(El. 16, 33, b. 2.) tive; they are not therefore frigid. So many days are gone, and I in vain Let us take an instance or two.
Would haunt the ring, the stage, or pen · How spirited is the following com
the strain ; plaint of his mistress's capricious cu
Where is thy blush ?—but shameful pas.
sion still pidity! (El. 24, 11, b. 2.)
Stoppeth the ears, conjure it as you will. Et modò pavonis caudæ flabella superbæ Et manibus durâ frigus habere pilâ :
Of this concise sententiousness nuEt cupit iratum talos me poscere eburnos, merous single verses might be cited
Quæque nitent Sacrâ vilia dona viâ : from his works, many of which take Ah! peream, si me ista movent dispendia: the shape of apophthegms: such as verùm
Una sit et cuivis femina multa mala. Fallaci dominæ jam pudet esse jocum.
(El. 25, 48, 2.) She'll now a gaudy peacock fan demand, Nullus liber erit, si quis amare volet. Or the hard crystal ball, to cool her hand ;
(El. 23, 24, 2.) For ivory dice with teazing coil entreat, Siqua venit serò, magna ruina venit. And tawdry baubles of th' accursed street;
(El. 25, 28, 2.) Ah! let me die if I regard the cost ; To be a jilt's diversion shames me most.
A single woman is a troop of ills.
Who choose to love, choose never to be In such quotations as I shall have
free. occasion to make, I shall transcribe the Latin text at full, that the ori. Slow comes the ruin, mightier is the fall. ginal may not suffer from any in- This axiomatic condensation of adequacy in the translation.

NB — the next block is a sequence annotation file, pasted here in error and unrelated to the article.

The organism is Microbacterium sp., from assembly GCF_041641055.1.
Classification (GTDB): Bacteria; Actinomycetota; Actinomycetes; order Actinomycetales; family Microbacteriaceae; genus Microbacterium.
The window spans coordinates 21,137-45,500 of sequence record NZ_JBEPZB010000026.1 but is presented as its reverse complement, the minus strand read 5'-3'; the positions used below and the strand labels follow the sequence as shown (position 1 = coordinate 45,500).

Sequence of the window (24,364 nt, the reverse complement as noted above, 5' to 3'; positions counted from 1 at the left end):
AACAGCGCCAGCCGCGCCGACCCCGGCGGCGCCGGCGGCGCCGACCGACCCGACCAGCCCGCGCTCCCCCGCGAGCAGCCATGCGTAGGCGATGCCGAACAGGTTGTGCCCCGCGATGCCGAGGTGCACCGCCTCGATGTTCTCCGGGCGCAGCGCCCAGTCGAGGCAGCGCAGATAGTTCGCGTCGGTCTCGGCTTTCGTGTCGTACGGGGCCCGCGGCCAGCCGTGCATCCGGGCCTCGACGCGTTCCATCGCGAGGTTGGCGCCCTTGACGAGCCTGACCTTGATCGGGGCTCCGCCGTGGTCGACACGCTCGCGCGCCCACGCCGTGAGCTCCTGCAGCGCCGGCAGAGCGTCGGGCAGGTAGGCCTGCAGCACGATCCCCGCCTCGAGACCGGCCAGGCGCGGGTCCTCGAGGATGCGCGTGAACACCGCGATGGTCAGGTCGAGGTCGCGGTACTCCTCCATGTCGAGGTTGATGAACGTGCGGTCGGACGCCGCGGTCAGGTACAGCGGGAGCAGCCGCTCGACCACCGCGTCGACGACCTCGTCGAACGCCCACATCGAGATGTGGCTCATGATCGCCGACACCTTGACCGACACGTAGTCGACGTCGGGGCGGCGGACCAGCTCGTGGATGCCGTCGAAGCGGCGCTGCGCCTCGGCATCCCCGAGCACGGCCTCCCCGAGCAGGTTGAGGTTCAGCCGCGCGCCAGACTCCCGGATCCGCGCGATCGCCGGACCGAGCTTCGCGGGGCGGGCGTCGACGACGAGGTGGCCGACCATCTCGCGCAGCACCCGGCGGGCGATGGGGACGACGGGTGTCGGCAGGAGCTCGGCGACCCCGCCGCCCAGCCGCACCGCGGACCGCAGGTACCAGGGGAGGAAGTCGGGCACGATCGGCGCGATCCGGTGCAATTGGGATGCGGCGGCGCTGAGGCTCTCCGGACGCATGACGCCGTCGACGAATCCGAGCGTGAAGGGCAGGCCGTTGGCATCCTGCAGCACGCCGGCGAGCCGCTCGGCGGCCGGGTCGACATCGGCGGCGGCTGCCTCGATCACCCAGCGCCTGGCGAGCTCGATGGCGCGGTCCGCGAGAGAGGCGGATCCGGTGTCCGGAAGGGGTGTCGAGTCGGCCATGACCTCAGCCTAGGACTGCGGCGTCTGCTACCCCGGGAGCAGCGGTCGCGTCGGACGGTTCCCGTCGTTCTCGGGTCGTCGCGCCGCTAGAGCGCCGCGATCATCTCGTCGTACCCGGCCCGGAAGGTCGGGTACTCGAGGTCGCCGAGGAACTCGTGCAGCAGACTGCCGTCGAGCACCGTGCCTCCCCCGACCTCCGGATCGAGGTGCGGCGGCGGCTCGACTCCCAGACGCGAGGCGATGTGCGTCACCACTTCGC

thought and language is not a mark The taunt which he throws at his of “ contemptible mediocrity.” mistress, in allusion to a prætor who Sudden and unlooked-for turns of had supplanted him in her good feeling, and the transition from a graces,
has a bitterness of irony which tone of seeming acquiescence or comis any thing but frigid.
pliment to passionate accusation, are Quare, si sapis, oblatas ne desere messes,
commonly characteristic of this poet's Et stolidum pleno vellere carpe pecus.
style and manner, and are not easily Deinde, ubi consumto restabit munere pau- reducible under the class of " dula per,
ness :” thus in detailing Cynthia's Dic, alias iterum naviget Illyrias. pleas for leaving Rome.
(El. 16, 7, b. 2.)
Scilicet umbrosis sordet Pompeia columnis Then if you're wise the tempting harvest
Porticus, aulæis nobilis Attalicis : reap;
Et creber platanis pariter surgentibus ordo, Shear to the quick; fleece, fleece the sim
Flumina sopito quæque Marone cadunt; ple sheep;
Et leviter Nyinphis totã crepitantibus urbe, And when the pauper fool stands bare, Quum subito Triton ore recondit aquam. pursue
(El. 32, 11, b. 2.) Your voyage, friend !-the provinces ! Yes-Pompey's shadowy colonnade, inadieu !"
wrought The verse in which he lashes Cyn- With gorgeous tapestries, palls upon thy thia's avarice,